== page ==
Violence against women and domestic violence (VAW/DV) constitute grave violations of human rights and are a form of discrimination. In June 2020, the UN warned of a "shadow pandemic" alongside COVID-19: a global rise in domestic violence. Increased levels of domestic violence have already been recorded in many European states.
Recent events have also highlighted the power of groups who oppose positive reforms on this issue: in particular, President Erdoğan’s announcement that Turkey would be withdrawing from Europe’s leading treaty on VAW/DV, the Istanbul Convention.
The implementation of judgments of the European Court of Human Rights have an invaluable role to play to highlighting ongoing problems with VAW/DV - and in promoting much-needed change.
Judgments of the Strasbourg Court identify widespread and systemic failures of authorities in states to combat and prevent VAW/DV. These findings are made by an international institution that has a high level of authority. They also initiate an implementation procedure which requires the state to carry out necessary reforms. For example, in Lithuania fundamental reforms were made to the police and prosecution services, after a librarian who had been attacked by her partner won a case at the European Court of Human Rights.
At the time of writing, there are ECtHR judgments pending implementation on this topic concerning Croatia, Hungary, Italy, Moldova, Romania, Russia, Turkey and Ukraine. These states have a total population of over 375 million, meaning that reforms in them have the capacity to prevent or diminish the violence experienced by tens or hundreds of thousands of victims.
However, reforms are only ensured if the Council of Europe’s judgment implementation process functions effectively. There is always a risk that the ECtHR judgment implementation monitoring process can be closed, without effective reforms having taken place. For example, the government of Moldova requested that monitoring of the country’s leading case on violence against women should be closed - although local rights groups believed that effective reforms were yet to take place. A Moldovan NGO, the Women’s Law Centre, helped avoid premature closure of the implementation process by providing vital information to the Council of Europe, showing how the problem persisted and that further reforms were required. Following this, the Council of Europe’s Committee of Ministers kept the implementation monitoring process open, and requested information to show progress on the key issues raised by the WLC.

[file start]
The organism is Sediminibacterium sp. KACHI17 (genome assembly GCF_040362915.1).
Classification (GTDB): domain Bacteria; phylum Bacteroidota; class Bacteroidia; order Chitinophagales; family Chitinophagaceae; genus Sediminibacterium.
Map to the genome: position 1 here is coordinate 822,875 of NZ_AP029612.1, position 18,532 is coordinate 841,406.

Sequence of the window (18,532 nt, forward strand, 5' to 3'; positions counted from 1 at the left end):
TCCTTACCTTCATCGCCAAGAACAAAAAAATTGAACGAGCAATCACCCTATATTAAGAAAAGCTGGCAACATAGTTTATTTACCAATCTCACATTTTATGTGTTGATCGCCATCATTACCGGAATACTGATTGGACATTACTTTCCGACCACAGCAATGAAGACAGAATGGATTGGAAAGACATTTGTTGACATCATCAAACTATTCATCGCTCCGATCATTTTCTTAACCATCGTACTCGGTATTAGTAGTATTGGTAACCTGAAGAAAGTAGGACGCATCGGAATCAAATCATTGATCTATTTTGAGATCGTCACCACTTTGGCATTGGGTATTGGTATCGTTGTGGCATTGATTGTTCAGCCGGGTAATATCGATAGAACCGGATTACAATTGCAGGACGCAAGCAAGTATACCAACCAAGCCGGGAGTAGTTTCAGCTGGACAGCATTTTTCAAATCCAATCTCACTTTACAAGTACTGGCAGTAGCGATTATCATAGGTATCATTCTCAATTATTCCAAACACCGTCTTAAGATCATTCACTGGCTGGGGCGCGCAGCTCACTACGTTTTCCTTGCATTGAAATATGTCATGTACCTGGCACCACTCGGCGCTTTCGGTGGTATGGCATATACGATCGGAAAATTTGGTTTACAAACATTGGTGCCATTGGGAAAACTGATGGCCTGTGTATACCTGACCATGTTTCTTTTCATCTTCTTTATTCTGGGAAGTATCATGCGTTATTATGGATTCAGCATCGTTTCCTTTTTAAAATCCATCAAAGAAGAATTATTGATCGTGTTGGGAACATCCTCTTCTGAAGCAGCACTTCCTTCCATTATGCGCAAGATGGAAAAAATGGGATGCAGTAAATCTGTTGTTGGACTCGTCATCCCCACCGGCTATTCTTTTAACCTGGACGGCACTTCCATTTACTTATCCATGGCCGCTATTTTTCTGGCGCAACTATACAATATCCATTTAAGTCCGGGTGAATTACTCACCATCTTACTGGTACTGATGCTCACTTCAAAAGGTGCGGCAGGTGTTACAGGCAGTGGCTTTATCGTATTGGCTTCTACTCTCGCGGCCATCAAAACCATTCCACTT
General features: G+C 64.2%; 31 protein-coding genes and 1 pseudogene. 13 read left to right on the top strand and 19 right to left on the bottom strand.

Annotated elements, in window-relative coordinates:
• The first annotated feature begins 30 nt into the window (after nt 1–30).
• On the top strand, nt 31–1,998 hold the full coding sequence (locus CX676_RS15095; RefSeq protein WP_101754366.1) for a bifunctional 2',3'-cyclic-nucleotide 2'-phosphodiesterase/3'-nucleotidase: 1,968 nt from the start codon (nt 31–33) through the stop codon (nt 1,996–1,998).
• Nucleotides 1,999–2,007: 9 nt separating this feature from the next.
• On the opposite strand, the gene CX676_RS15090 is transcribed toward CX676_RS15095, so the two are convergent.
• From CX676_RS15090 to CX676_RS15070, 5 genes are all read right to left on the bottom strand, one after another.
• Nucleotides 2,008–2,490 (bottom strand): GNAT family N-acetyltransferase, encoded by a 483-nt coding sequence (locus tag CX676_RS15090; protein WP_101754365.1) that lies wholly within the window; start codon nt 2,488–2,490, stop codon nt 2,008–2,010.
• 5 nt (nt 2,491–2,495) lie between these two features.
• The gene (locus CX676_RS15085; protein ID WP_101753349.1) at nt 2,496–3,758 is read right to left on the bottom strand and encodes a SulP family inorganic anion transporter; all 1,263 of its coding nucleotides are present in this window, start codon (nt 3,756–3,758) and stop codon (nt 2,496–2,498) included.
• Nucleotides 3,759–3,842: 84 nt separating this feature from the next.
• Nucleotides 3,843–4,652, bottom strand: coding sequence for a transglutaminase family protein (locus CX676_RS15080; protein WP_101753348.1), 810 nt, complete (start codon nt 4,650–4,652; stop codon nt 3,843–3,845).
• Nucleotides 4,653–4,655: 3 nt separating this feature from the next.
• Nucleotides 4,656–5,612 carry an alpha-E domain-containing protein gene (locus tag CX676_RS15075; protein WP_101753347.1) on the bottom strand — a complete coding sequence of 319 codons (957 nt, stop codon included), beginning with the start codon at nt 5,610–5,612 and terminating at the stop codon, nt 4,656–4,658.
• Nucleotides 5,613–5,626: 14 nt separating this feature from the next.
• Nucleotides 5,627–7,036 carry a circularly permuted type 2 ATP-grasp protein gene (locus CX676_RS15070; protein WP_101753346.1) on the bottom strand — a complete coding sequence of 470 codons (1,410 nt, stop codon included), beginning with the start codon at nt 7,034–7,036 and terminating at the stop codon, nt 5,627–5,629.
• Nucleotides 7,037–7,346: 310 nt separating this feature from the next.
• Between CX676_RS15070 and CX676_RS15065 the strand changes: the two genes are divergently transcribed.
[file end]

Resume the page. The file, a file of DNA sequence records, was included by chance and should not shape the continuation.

This demonstrates how important it is that local organisations specialising in violence against women are able to contribute to the ECtHR implementation monitoring process. However, the process is often hard to engage with for organisations that have no experience of it.
With the generous support of the Government of Luxembourg, EIN is starting a new project to open up the ECtHR implementation monitoring process to organisations that know the most about VAW/DV at the natinal level - the specialist organisations doing daily work to protect victims. EIN will aim to provide comprehensive support to local NGOs that specialise in this area, to ensure that they can effectively contribute to the ECtHR implementation monitoring system, in every country where there is an ECtHR judgment concerning domestic violence pending implementation.
Engaging specialist organisations who are not currently familiar with the monitoring process in countries where there are cases pending implementation.
Providing bespoke advice, resources, and support in liaising with the Council of Europe, and assistance with drafting written submissions.
Organising an online event to share lessons-learnt and best practices across organisations from different states.
Delivering briefings on cases concerning violence against women to delegates of the Committee of Ministers.
We thank Luxembourg’s Ministry of Foreign and European Affairs for their support, without which we would not be able to make this project happen.